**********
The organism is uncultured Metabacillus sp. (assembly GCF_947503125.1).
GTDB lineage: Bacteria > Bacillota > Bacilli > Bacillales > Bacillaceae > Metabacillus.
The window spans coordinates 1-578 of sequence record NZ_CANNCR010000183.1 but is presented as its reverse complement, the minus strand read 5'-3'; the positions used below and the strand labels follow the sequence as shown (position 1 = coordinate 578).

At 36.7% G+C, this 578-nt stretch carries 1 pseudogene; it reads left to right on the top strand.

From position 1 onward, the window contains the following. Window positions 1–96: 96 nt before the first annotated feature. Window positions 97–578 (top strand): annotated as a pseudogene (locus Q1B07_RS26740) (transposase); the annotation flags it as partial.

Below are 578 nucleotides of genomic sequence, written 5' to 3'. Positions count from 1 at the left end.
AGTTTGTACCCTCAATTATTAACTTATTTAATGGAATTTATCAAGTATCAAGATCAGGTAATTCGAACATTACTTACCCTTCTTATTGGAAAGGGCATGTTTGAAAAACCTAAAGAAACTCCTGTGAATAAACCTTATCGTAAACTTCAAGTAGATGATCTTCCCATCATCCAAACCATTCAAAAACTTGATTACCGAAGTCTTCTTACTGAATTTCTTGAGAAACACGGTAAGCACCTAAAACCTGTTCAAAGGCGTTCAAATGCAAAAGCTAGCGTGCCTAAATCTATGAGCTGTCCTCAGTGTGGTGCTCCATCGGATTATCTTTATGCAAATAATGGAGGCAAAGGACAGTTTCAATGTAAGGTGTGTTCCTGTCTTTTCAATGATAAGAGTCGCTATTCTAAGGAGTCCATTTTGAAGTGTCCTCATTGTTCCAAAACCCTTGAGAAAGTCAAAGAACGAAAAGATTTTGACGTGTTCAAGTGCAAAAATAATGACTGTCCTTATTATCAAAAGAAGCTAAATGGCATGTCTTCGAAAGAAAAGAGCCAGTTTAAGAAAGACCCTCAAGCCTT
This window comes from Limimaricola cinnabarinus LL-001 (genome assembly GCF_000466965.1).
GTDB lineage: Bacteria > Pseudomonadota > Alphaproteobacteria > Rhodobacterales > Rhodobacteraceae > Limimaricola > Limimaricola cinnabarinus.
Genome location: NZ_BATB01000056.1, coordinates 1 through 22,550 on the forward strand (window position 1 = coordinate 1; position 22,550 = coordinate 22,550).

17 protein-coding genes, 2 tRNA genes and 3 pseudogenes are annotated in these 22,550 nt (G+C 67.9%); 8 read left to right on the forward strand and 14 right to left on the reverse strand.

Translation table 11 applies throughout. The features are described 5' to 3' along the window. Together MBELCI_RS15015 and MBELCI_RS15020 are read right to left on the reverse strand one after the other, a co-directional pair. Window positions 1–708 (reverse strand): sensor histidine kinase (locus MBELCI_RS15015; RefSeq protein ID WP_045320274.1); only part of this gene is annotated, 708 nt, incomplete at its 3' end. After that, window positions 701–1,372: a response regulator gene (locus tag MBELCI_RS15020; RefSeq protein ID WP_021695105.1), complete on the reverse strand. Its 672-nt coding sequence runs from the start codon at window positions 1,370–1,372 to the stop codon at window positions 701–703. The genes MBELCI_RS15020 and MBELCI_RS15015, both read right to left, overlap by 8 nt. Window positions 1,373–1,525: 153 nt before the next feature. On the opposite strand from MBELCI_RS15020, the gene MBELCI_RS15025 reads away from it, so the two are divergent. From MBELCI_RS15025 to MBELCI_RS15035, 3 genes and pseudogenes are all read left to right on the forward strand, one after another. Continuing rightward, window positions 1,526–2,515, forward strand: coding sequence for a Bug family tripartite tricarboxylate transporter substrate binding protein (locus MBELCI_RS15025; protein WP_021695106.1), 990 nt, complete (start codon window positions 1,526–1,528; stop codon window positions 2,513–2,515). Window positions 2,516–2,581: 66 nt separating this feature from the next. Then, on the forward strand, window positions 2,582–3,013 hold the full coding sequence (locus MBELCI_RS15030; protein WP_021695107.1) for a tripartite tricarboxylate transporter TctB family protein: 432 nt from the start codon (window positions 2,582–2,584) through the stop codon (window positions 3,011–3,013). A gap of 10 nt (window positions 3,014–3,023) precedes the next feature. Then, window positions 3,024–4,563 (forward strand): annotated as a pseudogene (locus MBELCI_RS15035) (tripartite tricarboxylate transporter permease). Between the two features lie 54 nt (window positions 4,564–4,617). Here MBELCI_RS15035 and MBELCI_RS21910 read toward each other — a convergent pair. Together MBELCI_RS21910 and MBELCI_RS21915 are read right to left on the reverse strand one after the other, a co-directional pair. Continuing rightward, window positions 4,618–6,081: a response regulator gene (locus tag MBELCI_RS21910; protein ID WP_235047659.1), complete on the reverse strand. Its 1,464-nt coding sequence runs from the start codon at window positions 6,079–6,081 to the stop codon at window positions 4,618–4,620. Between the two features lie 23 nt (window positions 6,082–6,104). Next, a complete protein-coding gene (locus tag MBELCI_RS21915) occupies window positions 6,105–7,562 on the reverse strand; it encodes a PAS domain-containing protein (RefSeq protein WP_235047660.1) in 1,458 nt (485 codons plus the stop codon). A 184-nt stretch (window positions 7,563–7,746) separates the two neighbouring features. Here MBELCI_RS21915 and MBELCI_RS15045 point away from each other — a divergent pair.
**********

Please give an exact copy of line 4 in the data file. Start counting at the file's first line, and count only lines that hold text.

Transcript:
At 36.7% G+C, this 578-nt stretch carries 1 pseudogene; it reads left to right on the top strand.